Australia has a wide range of ecosystems driven by climate and environmental conditions and plants have adapted. While many Australian plants are very hardy and adaptable, it is still worth considering these factors, as well as the specific microclimate in which they’ll be growing.
In considering what to grow, we have categorised the plants by their form and size:
Trees – generally have a single trunk, are self supporting and are over 6 metres tall
Shrubs – these often have multiple woody stems and are categorised as over 1 m and under 1 m
Ground covers – generally under 1 metre and can be prostrate, dwarf or herbaceous plants
Grasses and clumping plants – are generally herbaceous with the distinctive flowing shape of grasses
Vines and scramblers – adapted to either growing up or out across the ground
Ferns – those plants without flowers, reproducing with spores
Other – this picks up wetland plants and many others that don’t fit into the above categories
Plant profiles have been written by members, Jeff Howes, Dan Clarke, Heather Miles and the late Warren Sheather. Dan has done final edits. Photos have come from various sources, with special thanks to Alan Fairley. Corrections are welcome.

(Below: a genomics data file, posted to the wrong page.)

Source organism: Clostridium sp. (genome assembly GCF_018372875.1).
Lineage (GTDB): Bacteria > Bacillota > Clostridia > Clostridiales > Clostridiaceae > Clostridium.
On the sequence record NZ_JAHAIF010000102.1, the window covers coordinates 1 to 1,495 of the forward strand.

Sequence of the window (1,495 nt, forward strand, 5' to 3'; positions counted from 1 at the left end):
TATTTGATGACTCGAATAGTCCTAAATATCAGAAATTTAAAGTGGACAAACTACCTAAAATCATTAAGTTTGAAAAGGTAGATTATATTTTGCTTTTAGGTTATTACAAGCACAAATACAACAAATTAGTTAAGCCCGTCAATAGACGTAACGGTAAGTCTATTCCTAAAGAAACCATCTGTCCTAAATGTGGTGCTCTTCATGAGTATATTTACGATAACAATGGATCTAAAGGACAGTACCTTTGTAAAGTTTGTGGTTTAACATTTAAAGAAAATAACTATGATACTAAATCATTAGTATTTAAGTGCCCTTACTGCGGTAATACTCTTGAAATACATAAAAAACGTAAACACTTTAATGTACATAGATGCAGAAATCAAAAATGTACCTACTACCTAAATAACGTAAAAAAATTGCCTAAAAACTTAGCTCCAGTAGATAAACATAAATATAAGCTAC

Click on a category below to see thumbnail images of all plants in the category, and then click through to more detailed profiles.
Use the search and filtering features in the table below to find plants of interest and then click on a plant’s Image or Title to view plant details.
Please note that the table of plants can be alphabetised by clicking on the heading at the top of each column.
Also, any plants such as cultivars that use inverted commas e.g. Banksia ‘Giant Candles’, appear after those without any inverted commas, such as Banksia robur.
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